A multiplayer collaboration SDK, at a minimum, should include the tools you need to build a modern collaborative work experience similar to Google Docs, Figma, and other modern collaborative software.

Add collaboration quickly with UI Elements

Collage of various Cord components

Cord’s prebuilt UI Elements—including a single conversation thread, threaded comments, notification center, and page presence—are the easiest way to add multiplayer collaboration to your app.

These are one-and-done components that include everything you need for a rich experience out-of-the-box:. The message composer supports @mentions, file attachments, emoji reactions, and the ability to edit, delete, and resolve messages. Notifications are time stamped and support deep linking. Page presence automatically shows who is (and who has been) on a page, with last visit tool tips to show exactly when. Latency? Badging? Solved for.

This is the quickest—but admittedly least customizable way—to ship collaboration features. It’s like using Substack to power your team’s blog and newsletter—quick and easy, with little to think about.

Build custom collaborative features with UI Primitives

2x3 grid showing 6 of Cord components

Want to take more control over your app’s collaboration experience, without custom-coding everything? Cord’s UI primitives are the best option. They’re smaller elements from the collaborator system—the avatar element from the presence component, or the emoji picker from the comment message composer, among dozens of others—that you can pair with our APIs and JS hooks to create the exact functionality you need.

Think of Cord’s UI Primitives like using Tailwind UI components; they’ll help you build faster, while giving you a baseline of design and functionality to speed up your work.

Code a new collaborative UI for your app powered by Cord’s API

Or you can handle the entire collaboration UX, while taking advantage of Cord’s backend tech to power presence, notification delivery, chat sync, and more in your app. This way, you have full control over how everything works, without having to spin up Redis servers and find ways to prevent duplicate notifications, among other real-time collaboration challenges.

Cord’s multiplayer collaboration API is the AWS of real-time collaboration. It handles all of the backend complexity while freeing you to build what you want on a collaborative foundation.

Whichever route you take, you’ll get new features automatically added to your app’s collaboration, while you’re working on building the next important thing on your roadmap. Cord recently added Markdown and inline link support to comments—and if you’re using its UI elements or primitives, you get those new features with zero extra work. That’ll increase your developer velocity with time savings that compound over time.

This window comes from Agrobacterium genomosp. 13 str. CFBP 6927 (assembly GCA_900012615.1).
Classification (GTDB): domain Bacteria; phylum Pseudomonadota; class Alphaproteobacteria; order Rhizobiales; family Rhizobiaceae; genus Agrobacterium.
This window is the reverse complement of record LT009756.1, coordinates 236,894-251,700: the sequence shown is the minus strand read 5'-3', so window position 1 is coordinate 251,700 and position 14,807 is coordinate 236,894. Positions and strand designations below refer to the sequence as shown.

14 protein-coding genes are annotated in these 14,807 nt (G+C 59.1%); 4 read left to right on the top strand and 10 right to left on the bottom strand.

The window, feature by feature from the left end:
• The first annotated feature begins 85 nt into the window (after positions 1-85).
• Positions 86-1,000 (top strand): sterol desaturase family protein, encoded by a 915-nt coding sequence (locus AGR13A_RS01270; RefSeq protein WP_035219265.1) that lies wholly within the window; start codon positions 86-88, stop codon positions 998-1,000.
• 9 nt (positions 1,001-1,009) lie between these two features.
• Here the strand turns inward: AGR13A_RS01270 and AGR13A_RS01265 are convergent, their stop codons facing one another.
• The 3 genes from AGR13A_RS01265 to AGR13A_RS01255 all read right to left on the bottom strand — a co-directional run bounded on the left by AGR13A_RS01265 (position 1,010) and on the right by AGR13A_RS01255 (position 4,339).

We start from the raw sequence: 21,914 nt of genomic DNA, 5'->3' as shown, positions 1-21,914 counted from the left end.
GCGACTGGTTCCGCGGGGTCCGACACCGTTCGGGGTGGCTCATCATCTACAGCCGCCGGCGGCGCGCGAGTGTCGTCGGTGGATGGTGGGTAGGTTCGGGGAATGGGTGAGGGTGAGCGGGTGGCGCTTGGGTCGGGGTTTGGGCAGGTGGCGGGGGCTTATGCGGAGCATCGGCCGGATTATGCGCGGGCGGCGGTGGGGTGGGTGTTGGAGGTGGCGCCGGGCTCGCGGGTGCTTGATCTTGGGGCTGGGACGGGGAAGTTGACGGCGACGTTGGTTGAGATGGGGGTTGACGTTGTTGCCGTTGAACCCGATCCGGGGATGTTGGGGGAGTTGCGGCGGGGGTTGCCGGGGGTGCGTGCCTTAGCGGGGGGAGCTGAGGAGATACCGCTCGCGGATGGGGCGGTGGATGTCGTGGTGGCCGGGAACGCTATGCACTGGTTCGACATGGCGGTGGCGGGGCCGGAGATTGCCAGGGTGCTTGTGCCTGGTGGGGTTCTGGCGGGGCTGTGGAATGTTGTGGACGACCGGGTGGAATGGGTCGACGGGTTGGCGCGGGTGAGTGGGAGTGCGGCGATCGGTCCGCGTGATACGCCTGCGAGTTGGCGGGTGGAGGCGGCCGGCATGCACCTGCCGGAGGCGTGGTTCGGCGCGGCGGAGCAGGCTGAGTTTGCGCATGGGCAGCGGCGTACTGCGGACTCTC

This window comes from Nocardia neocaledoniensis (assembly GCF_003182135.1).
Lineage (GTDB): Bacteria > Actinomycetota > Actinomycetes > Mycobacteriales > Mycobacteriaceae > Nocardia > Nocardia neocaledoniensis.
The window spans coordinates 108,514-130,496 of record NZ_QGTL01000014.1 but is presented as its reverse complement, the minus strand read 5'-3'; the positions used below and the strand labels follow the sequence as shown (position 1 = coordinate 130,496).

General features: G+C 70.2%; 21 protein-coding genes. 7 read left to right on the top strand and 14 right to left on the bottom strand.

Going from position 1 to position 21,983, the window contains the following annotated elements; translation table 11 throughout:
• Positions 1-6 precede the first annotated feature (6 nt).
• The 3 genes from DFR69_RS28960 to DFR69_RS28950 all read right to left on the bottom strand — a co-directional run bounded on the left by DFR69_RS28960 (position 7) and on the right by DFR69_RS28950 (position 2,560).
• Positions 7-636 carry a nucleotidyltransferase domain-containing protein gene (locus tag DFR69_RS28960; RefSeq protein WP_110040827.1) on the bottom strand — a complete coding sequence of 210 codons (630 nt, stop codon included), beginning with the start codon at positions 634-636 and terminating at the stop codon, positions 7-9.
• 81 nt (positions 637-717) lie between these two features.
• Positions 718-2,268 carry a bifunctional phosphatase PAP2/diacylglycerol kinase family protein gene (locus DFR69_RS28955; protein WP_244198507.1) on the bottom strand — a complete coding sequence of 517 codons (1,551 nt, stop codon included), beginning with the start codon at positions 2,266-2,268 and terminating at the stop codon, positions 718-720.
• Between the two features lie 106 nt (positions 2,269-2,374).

The tech behind Cord’s multiplayer collaboration SDK

Cord’s tech stack includes the same tech you’re likely using in your application. We use TypeScript for both server and client, modern React with Hooks for the client UIs, GraphQL for the client-server interaction, Apollo on the client and server using WebSockets, React-JSS for managing styles, Webpack + Babel for transpilation, NodeJS on the backend, and Postgres database.

And we’ve dug deep to find ways to make Cord fit seamlessly into your development process, working through first WebComponents and ShadowDOM, then CSS variables, then CSS parts were the solution to enabling custom styling, before finally landing on using vanilla CSS classnames and open WebComponents.

The original version of Word had fewer features than today’s WordPad or TextEdit. The original version of Photoshop had scarcely more features than Preview.

Yesterday’s cutting edge is today’s minimum viable product. People expect more.

And whether they’re asking for it today or not, collaboration is part of that minimum viable feature stack. Collaboration aids adoption rates; it’s easier to convince someone to try out new software when you’re inviting them to collaborate with you. They boost productivity; less context switching, more content creation. They also cut churn; hard to quit using software when your entire team’s work revolves around it.

You can do it—but it’ll be tough trying building it all on your own. With Cord’s multiplayer collaboration SDK, you can offload one more thing from your devops list, and build your next feature that, with any luck, will be the next minimum viable feature every other app has to scramble to build in.

Sign up now and start building for free.